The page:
Last month, the British Foreign Office declassified a secret file showing that the former prime minister, Margaret Thatcher, was warned at the time by Paddy Ashdown, a former MP for Britain’s Liberal Party, about the US spying activities in the UK.
The Conservative premier dismissed the warning, but ordered the counter-intelligence to launch a probe into the issue, according to the document.
Ashdown claimed that the CIA spies had been making secret contacts with the companies’ employees to see whether British computer companies were transferring technology to the Soviet Bloc.
He added that the CIA had not acquired the required permission to conduct such activities as previously agreed by the two allies.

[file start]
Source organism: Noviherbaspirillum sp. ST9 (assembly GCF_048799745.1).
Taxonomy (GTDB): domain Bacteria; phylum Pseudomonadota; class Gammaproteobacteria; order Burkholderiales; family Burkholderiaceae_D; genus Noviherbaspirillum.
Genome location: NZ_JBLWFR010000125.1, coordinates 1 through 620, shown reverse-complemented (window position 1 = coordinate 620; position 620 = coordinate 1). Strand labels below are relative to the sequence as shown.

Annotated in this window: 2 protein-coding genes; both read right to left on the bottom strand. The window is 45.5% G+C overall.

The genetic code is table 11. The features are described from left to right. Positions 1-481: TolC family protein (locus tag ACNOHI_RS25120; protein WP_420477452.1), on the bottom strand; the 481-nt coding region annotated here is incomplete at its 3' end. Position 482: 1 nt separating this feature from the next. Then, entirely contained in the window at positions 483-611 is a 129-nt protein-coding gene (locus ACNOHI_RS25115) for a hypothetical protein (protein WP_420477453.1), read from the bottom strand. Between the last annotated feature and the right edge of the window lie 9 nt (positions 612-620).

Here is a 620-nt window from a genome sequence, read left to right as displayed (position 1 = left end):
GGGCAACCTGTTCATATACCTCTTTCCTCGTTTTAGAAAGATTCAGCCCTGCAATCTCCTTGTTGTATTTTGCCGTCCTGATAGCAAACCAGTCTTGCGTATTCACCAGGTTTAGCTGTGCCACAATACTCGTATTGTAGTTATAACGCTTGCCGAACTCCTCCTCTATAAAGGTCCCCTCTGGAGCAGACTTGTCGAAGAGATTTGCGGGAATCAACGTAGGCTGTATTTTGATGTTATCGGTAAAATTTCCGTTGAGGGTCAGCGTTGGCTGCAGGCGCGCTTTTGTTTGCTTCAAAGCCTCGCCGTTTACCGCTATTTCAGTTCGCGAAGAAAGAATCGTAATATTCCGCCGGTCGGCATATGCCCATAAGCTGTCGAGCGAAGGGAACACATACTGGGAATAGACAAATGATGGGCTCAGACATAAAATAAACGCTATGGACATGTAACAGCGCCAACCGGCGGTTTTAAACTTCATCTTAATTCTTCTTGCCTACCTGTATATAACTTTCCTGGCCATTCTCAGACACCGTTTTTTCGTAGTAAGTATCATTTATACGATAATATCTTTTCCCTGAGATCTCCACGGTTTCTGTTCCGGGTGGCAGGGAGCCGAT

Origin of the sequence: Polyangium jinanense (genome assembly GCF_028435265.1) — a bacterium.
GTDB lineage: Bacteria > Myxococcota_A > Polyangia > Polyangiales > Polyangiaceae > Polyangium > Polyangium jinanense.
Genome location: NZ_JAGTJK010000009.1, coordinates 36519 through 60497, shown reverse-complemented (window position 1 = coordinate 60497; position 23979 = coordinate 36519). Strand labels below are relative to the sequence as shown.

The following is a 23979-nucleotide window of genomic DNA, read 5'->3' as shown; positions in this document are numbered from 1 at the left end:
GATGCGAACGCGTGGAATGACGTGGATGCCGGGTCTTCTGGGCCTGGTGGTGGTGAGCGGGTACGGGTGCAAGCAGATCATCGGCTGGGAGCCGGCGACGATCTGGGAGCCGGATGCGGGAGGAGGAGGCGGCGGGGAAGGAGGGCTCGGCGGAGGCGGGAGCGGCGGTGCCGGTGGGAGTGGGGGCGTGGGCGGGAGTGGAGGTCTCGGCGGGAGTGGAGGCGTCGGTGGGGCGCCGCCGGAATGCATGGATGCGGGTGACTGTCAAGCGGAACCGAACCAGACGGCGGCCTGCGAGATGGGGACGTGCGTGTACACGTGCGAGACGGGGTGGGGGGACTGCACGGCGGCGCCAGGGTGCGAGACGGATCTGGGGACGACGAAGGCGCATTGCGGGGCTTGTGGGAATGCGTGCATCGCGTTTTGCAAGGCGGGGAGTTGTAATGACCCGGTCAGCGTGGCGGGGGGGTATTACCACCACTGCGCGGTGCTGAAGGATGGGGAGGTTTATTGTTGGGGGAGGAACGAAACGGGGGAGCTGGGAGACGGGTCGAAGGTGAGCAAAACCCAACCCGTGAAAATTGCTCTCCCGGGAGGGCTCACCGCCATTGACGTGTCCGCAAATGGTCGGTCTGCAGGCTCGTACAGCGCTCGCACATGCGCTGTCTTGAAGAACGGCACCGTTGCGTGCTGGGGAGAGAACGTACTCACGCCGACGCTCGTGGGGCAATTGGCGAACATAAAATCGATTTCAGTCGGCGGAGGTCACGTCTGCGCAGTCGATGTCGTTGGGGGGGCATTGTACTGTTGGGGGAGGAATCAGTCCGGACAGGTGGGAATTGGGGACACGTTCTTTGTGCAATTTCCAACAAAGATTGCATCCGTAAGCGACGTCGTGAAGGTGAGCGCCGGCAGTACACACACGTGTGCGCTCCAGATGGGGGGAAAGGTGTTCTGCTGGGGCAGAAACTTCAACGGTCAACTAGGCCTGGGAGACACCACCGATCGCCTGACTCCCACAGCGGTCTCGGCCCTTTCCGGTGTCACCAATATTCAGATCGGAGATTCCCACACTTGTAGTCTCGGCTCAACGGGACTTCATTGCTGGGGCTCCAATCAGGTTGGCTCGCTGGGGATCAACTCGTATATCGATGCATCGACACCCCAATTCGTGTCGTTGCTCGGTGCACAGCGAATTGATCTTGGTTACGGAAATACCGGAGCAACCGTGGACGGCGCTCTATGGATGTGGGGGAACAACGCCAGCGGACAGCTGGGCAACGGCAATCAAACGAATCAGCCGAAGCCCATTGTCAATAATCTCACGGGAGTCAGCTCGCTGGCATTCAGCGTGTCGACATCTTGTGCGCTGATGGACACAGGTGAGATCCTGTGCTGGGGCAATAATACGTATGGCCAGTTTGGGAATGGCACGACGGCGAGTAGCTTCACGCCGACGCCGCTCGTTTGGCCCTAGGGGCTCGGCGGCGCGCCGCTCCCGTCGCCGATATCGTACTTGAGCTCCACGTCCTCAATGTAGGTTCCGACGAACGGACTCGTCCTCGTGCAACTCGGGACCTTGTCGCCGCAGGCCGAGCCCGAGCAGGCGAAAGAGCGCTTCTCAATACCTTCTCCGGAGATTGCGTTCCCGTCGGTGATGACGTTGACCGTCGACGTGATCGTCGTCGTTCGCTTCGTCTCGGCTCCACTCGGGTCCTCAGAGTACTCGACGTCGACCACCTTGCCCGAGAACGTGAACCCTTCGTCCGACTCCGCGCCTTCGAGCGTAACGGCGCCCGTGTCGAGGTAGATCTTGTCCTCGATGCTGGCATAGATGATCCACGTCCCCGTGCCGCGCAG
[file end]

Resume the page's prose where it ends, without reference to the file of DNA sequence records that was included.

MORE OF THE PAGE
The Liberal Party MP notified Thatcher that his personal inquiry into the issue assured him the CIA operation was “still continuing.”
The former Tory prime minister officially told Ashdown that there was “no evidence of improper activity by the CIA,” adding London and Washington were closely cooperating to enforce multilaterally agreed export controls, which included computer technology.
However, the declassified files on the case published by the Guardian showed Thatcher ordered the Foreign Office to launch a probe into Ashdown’s allegations.
Afterwards, the domestic Security Service (MI5) was tasked to examine the case and found out that “the CIA approached individuals” in Britain, seeking information on attempts by communist intelligence services to acquire Western computer technology.
Meanwhile, the incidents had taken place without London’s prior knowledge, according to the document.